Why London Artist Manuel Mathieu Is on His Way Up

In an age in which the term "post-" art is ubiquitous, this painter is an anomaly.

Manuel Mathieu in front of one of his works. Courtesy Pascal Dumont.

In an age in which the term “post-” art is ubiquitous, London-based painter Manuel Mathieu is an anomaly.

The 29-year-old Haitian is influenced by veterans like Sol Lewitt or Teresa Margolles, rather than Internet memes. This is all a bit strange from a freshly-anointed graduate of Goldsmiths’ experimental MFA program, but his approach is working.

Even prior to his recent graduation from Goldsmiths in July, Mathieu’s résumé was robust, listing group shows at the Grand Palais in Paris as well as the Musée d’art contemporain de Montréal, and most recently, a solo outing at the Institute of Contemporary Art, London. Fatos Üstek—curator of the 2015 revival of fig 2 at the ICA, London and assistant curator of the 10th Gwangju Biennial–selected Mathieu from a pool of over 230 applicants to be featured at the ICA in the penultimate week of the fig 2 program this past December, marking him as an artist poised for success mid-way through his studies.

“Mathieu’s approach to art is through the quest of self in the vast landscape of solitude and isolation,” Üstek told artnet News. “He creates an insular depiction of human emotions.” The artist creates cerebral, stylized paintings that are at once highly personal and provocative, yet at the same time slightly unnerving in their intimacy.

He often invokes his native country’s political history as a springboard: Mathieu was born in the year that the Haitian uprising brought the Duvalier era to an end, and he is named after the protagonist in Jacques Roumain’s 1941 Haitian classic novel Gouverneurs de la rosée, or Master of the Dew. As such, haunting, gory forms resembling people or body parts appear in his paintings, figures that are seemingly adrift in an anonymous setting—and always appear to be alone.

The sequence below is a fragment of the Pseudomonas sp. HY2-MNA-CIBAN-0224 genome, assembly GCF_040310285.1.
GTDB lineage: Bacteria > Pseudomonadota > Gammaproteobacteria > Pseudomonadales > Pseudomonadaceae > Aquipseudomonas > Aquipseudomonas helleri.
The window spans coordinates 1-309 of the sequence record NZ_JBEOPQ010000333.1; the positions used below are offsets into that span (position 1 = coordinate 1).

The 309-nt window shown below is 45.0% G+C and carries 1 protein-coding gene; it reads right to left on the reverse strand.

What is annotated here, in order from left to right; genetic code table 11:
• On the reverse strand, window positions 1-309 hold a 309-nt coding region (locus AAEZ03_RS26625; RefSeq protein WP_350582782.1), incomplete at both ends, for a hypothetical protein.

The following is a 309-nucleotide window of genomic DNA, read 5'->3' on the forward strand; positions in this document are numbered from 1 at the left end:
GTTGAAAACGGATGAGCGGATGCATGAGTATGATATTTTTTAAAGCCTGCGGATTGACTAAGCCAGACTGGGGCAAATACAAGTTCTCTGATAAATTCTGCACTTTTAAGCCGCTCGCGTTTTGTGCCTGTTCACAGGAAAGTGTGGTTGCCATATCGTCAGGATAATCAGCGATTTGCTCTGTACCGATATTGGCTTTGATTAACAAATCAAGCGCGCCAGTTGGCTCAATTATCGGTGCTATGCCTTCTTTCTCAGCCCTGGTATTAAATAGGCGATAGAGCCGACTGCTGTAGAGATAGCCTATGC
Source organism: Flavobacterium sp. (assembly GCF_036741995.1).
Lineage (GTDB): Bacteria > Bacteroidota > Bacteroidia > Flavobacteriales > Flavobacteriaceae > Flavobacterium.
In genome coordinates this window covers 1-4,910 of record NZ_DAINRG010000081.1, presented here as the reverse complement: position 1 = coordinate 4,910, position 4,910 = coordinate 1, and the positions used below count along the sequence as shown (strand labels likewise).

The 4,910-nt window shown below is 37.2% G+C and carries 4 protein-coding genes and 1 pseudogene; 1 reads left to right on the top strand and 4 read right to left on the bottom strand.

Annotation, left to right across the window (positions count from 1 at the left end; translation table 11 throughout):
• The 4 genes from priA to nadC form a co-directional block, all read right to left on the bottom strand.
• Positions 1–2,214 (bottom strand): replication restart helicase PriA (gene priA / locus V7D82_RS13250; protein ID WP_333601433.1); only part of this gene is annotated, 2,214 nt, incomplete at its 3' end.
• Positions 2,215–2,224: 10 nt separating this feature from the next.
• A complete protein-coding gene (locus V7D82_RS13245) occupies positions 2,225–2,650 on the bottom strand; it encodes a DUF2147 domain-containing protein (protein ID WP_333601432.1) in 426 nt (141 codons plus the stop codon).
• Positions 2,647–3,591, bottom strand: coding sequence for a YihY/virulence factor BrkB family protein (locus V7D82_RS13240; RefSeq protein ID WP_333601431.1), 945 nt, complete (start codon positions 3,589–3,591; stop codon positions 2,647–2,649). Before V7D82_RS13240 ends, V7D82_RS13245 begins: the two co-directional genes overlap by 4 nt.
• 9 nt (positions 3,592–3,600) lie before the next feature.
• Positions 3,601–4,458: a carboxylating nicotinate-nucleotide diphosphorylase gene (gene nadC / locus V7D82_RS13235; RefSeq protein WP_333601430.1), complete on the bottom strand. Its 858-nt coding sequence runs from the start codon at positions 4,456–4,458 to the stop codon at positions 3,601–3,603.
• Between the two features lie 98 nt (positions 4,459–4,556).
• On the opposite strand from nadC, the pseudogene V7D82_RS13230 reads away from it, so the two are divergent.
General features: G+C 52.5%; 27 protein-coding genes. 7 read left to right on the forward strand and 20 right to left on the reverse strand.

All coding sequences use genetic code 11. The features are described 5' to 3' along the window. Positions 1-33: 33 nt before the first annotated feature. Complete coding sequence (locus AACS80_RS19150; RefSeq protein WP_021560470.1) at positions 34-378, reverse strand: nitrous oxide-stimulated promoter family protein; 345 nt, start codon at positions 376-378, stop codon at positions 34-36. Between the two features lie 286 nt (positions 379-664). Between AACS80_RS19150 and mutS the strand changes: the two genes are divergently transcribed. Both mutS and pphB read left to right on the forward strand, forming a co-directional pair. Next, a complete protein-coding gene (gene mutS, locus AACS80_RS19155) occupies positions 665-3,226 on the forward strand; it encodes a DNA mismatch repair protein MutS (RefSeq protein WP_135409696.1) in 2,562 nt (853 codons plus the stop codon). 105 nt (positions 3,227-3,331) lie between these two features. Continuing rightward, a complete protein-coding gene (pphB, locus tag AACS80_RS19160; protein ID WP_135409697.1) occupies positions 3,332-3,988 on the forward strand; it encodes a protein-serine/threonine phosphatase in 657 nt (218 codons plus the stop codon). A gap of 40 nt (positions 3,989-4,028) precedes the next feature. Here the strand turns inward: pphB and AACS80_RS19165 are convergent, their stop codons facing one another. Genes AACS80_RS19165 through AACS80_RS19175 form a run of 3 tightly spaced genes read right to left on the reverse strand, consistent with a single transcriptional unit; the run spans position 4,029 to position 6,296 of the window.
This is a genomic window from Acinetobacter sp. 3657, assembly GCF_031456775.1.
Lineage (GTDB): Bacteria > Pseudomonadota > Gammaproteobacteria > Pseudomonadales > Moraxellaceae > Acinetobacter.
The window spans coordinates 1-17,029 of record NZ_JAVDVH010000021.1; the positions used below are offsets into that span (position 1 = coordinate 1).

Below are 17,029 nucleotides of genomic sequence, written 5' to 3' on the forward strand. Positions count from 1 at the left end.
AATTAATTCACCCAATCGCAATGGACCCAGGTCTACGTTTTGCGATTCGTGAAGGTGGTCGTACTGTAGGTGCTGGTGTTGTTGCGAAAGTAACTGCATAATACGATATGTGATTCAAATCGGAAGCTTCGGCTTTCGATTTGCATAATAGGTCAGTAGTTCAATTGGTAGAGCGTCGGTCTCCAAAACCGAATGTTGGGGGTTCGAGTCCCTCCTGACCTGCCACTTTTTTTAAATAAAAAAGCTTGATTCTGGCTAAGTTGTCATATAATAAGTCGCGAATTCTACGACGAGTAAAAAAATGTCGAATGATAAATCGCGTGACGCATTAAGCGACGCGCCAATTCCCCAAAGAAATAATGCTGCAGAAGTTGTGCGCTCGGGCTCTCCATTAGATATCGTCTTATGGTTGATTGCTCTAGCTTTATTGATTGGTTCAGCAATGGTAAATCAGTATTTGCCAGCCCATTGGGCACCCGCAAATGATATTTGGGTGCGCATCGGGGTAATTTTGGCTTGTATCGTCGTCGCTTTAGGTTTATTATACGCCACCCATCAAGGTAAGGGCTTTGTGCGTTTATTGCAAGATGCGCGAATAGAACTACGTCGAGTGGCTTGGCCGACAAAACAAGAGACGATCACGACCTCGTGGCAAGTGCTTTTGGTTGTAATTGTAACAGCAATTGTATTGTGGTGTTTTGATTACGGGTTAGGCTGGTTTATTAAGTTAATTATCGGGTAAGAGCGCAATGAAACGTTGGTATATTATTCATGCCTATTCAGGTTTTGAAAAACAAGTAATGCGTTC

The up-and-comer will next be seen as one of the five artists selected for London’s 2016 Deptford X festival, where he was commissioned to create a work specific to the rapidly gentrifying neighborhood. In a departure from painting, Mathieu will create his largest project to date, an installation consisting of flags suspended on wire, which continues to focus on solitude and exile. In tying his own practice’s themes to the local socioeconomic shifts, Mathieu aims to use the work, he tells artnet News, “to talk about disappearance, being pushed away, displaced, invisible.”

"One Future," Installation View, 2016. Courtesy the artist.

“One Future,” Installation View, 2016. Courtesy Agnese Santo.

The through line in his work is the way in which identity and memory are shifted by history and power structures. His Goldsmiths degree presentation, titled “One Future,” explored the Duvalier’s dictatorships, which the artist categorizes as collateral damage of the Cold War. He incorporated images of his grandmother’s husband, a former colonel under Francois Duvalier, further underscoring the threads of terror and upheaval that resound throughout his practice.

But his work is not only cerebral; it’s also incredibly physical. “I deal with images like structures,” he says, initially “destroying” them, and then, through a variety of techniques—like scratching and frottage, insertion, drawing, and dripping–he attempts to make them reappear again.

And though he is a prolific artist, the point at which he deems a work “complete” can range from a day to months, in a process that he compares to “running in the dark: eventually you hit something, and you know.”

Deptford X visual arts festival runs from September 23 through October 2, 2016.

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